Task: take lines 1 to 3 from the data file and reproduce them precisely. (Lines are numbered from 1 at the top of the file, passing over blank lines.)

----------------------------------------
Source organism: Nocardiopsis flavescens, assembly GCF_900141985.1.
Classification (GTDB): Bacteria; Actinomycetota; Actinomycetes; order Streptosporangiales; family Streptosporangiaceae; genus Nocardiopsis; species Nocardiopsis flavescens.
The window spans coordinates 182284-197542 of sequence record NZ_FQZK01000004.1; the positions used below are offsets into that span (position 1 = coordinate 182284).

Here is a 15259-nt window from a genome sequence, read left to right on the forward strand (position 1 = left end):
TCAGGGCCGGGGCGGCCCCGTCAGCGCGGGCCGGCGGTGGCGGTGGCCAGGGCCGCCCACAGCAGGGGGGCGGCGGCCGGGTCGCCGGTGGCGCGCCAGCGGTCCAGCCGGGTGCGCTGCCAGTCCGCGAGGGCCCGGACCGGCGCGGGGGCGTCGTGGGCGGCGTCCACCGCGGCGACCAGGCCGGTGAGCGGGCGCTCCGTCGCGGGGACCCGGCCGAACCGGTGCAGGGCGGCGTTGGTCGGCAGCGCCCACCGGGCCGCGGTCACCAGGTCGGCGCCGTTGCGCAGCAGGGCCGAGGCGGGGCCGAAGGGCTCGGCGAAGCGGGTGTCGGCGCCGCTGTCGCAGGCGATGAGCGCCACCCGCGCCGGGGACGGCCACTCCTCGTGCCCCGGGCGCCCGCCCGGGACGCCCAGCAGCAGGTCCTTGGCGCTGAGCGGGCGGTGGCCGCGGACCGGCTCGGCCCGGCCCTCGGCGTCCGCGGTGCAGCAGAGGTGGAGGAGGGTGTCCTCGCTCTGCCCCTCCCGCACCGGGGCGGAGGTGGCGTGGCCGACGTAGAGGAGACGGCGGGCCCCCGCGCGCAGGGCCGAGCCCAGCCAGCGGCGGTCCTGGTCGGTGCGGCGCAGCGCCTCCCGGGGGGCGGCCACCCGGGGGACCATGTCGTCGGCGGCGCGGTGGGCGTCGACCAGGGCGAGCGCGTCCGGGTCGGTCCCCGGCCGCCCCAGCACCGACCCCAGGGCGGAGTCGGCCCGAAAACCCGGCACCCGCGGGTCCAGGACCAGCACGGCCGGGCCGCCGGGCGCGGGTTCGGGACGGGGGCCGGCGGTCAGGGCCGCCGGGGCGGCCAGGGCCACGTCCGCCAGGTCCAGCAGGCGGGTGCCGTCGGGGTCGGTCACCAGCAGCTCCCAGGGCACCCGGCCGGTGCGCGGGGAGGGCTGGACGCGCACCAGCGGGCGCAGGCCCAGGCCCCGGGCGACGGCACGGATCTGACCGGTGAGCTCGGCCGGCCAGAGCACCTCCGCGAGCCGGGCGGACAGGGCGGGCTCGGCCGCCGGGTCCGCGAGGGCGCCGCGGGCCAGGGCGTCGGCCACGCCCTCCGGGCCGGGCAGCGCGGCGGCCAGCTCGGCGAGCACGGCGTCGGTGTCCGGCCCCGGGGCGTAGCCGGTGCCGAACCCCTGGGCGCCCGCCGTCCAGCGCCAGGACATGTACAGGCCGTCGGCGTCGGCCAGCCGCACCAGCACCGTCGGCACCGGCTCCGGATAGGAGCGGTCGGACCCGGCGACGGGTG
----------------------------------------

Source organism: Nocardiopsis flavescens, assembly GCF_900141985.1.
Classification (GTDB): Bacteria; Actinomycetota; Actinomycetes; order Streptosporangiales; family Streptosporangiaceae; genus Nocardiopsis; species Nocardiopsis flavescens.
The window spans coordinates 182284-197542 of sequence record NZ_FQZK01000004.1; the positions used below are offsets into that span (position 1 = coordinate 182284).